Organic Brain Dysfunction and Child Psychiatric DisorderBr Med J 1968; 3 doi: https://doi.org/10.1136/bmj.3.5620.695 (Published 21 September 1968) Cite this as: Br Med J 1968;3:695
- Philip Graham,
- Michael Rutter
The total population of 11,865 children of compulsory school age resident on the Isle of Wight was studied to determine the prevalence of epilepsy, cerebral palsy, and other neurological disorders. With the use of reliable methods, children selected from screening of the total population were individually studied by means of parental interviews and questionaries, neurological examination and psychiatric assessment of each child, information from school teachers, and perusal of the records of hospitals and other agencies. The association between organic brain dysfunction and psychiatric disorder was studied by comparing the findings in the children with epilepsy or with lesions above the brain stem (cerebral palsy and similar disorders) with those in (1) a random sample of the general population, (2) children with lesions below the brain stem (for example, muscular dystrophy or paralyses following poliomyelitis), and (3) children with other chronic physical handicaps not involving the nervous system (for example, asthma, heart disease, or diabetes).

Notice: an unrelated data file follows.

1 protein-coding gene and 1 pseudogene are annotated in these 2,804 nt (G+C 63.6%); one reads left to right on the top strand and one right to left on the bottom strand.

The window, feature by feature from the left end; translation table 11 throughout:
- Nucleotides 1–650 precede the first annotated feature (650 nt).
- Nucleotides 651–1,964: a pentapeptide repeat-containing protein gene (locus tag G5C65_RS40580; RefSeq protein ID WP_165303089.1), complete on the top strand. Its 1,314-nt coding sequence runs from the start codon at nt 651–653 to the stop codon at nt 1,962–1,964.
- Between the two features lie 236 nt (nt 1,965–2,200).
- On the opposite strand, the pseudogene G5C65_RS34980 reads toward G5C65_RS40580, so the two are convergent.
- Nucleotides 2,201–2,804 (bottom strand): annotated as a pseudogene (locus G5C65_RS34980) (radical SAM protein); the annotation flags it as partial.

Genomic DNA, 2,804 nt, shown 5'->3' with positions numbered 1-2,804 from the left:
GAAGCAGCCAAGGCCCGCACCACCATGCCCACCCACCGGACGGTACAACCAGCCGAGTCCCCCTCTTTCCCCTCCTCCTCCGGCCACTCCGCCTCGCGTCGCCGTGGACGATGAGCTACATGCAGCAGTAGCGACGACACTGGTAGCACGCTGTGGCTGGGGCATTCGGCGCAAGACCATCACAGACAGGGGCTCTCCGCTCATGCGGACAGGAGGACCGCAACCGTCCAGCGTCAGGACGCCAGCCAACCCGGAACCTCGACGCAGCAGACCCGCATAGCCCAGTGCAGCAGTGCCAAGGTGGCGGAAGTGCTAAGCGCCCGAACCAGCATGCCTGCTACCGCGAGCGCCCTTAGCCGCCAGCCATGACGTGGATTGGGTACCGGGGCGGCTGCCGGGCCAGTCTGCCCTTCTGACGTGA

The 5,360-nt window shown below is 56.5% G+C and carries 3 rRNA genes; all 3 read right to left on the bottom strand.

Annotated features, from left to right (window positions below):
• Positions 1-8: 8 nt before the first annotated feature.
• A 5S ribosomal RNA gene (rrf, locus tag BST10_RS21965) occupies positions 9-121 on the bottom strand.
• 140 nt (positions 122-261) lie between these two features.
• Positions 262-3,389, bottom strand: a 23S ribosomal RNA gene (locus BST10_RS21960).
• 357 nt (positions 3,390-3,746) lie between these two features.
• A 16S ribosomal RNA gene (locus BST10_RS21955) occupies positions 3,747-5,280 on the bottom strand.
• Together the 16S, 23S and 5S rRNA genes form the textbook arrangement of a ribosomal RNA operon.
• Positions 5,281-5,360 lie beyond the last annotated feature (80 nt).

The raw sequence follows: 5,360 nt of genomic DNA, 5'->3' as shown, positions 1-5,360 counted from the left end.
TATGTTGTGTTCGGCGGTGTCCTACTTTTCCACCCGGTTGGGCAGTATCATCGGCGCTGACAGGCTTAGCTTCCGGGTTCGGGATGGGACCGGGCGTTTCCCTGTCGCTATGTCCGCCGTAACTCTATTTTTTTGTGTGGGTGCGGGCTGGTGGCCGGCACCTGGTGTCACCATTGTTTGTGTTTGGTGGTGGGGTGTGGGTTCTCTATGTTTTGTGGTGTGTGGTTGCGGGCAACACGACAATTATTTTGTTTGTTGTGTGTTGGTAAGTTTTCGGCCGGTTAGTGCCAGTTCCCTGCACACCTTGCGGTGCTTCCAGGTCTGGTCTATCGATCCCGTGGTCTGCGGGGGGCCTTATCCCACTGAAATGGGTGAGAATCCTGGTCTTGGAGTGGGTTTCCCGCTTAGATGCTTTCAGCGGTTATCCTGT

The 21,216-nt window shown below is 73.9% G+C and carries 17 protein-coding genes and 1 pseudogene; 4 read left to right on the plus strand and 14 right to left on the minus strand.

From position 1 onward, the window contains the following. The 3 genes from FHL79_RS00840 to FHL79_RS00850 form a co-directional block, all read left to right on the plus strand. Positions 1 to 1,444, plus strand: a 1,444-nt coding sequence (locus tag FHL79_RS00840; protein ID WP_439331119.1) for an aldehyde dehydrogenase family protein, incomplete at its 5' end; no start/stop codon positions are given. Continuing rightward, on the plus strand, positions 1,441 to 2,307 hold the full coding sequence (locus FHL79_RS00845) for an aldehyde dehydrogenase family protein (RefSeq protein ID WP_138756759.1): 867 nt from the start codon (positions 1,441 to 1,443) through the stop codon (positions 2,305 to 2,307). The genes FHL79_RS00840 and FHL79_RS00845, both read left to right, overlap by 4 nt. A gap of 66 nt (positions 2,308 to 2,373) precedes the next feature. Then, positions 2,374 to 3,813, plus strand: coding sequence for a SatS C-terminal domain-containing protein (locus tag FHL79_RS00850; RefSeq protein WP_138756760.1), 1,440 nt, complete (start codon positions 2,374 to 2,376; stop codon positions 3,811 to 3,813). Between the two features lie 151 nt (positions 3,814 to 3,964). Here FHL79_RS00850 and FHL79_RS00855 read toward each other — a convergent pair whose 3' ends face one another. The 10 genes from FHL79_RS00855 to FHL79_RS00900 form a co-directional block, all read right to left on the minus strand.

Psychiatric disorders in children with neuro-epileptic conditions were five times as common as in the general population and three times as common as in children with chronic physical handicaps not involving the brain. It was concluded, on the basis of a study of factors associated with psychiatric disorder, that the high rate of psychiatric disorder in the neuro-epileptic children was due to the presence of organic brain dysfunction rather than just the existence of a physical handicap (though this also played a part). However, organic brain dysfunction was not associated with any specific type of disorder. Within the neuro-epileptic group the neurological features and the type of fit, intellectual/educational factors, and socio-familial factors all interacted in the development of psychiatric disorder.